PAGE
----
Growth-Rate and Uncertainty Shocks in Consumption: Cross-Country Evidence

50 Pages Posted: 8 Jun 2012

See all articles by Emi Nakamura

Emi Nakamura

Columbia Business School - Finance and Economics; National Bureau of Economic Research (NBER)

Dmitriy Sergeyev

Bocconi University

Jon Steinsson

Columbia University - Graduate School of Arts and Sciences - Department of Economics; National Bureau of Economic Research (NBER)

Date Written: June 2012

Abstract

We provide new estimates of the importance of growth rate and uncertainty shocks for developed countries. The shocks we estimate are large and correspond to well-known macroeconomic episodes such as the Great Moderation and the productivity slowdown. We compare our results to earlier estimates of “long-run risks” and assess the implications for asset pricing. Our estimates yield greater return predictability and a more volatile price-dividend ratio. In addition, we can explain a substantial fraction of cross-country variation in the equity premium. An advantage of our approach, based on macroeconomic data alone, is that the parameter estimates cannot be viewed as backward engineered to fit asset pricing data. We provide intuition for our results using the recently developed framework of shock-exposure and shock-price elasticities.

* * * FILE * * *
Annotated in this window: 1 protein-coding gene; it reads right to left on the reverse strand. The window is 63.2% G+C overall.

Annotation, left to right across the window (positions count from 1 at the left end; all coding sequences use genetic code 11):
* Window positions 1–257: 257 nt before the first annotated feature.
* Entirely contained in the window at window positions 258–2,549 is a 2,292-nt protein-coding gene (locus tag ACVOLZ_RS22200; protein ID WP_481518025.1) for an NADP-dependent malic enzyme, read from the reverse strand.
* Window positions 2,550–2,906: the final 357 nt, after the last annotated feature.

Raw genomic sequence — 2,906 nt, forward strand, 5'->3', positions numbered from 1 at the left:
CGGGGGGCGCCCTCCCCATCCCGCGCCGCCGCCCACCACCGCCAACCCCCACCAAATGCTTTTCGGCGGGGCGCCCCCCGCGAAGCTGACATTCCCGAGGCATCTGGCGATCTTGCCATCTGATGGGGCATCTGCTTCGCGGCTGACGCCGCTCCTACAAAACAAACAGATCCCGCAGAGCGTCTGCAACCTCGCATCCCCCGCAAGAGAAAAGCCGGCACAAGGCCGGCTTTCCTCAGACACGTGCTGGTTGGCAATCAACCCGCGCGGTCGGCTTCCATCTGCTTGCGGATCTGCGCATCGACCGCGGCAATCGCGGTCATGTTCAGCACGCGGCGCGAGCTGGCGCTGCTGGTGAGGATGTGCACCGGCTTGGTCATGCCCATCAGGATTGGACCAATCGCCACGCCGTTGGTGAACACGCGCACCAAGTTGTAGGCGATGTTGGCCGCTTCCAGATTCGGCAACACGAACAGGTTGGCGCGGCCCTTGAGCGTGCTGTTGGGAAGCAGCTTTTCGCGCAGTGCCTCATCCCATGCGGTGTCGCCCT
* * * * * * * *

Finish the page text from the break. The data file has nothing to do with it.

Suggested Citation

Nakamura, Emi and Sergeyev, Dmitriy and Steinsson, Jon, Growth-Rate and Uncertainty Shocks in Consumption: Cross-Country Evidence (June 2012). NBER Working Paper No. w18128. Available at SSRN: https://ssrn.com/abstract=2079921

Emi Nakamura (Contact Author)

Columbia Business School - Finance and Economics ( email )

3022 Broadway
New York, NY 10027
United States

National Bureau of Economic Research (NBER)

1050 Massachusetts Avenue
Cambridge, MA 02138
United States

Dmitriy Sergeyev

Bocconi University ( email )

Via Sarfatti, 25
Milan, MI 20136
Italy

Jon Steinsson

Columbia University - Graduate School of Arts and Sciences - Department of Economics ( email )

420 W. 118th Street
New York, NY 10027
United States

National Bureau of Economic Research (NBER)

1050 Massachusetts Avenue
Cambridge, MA 02138
United States

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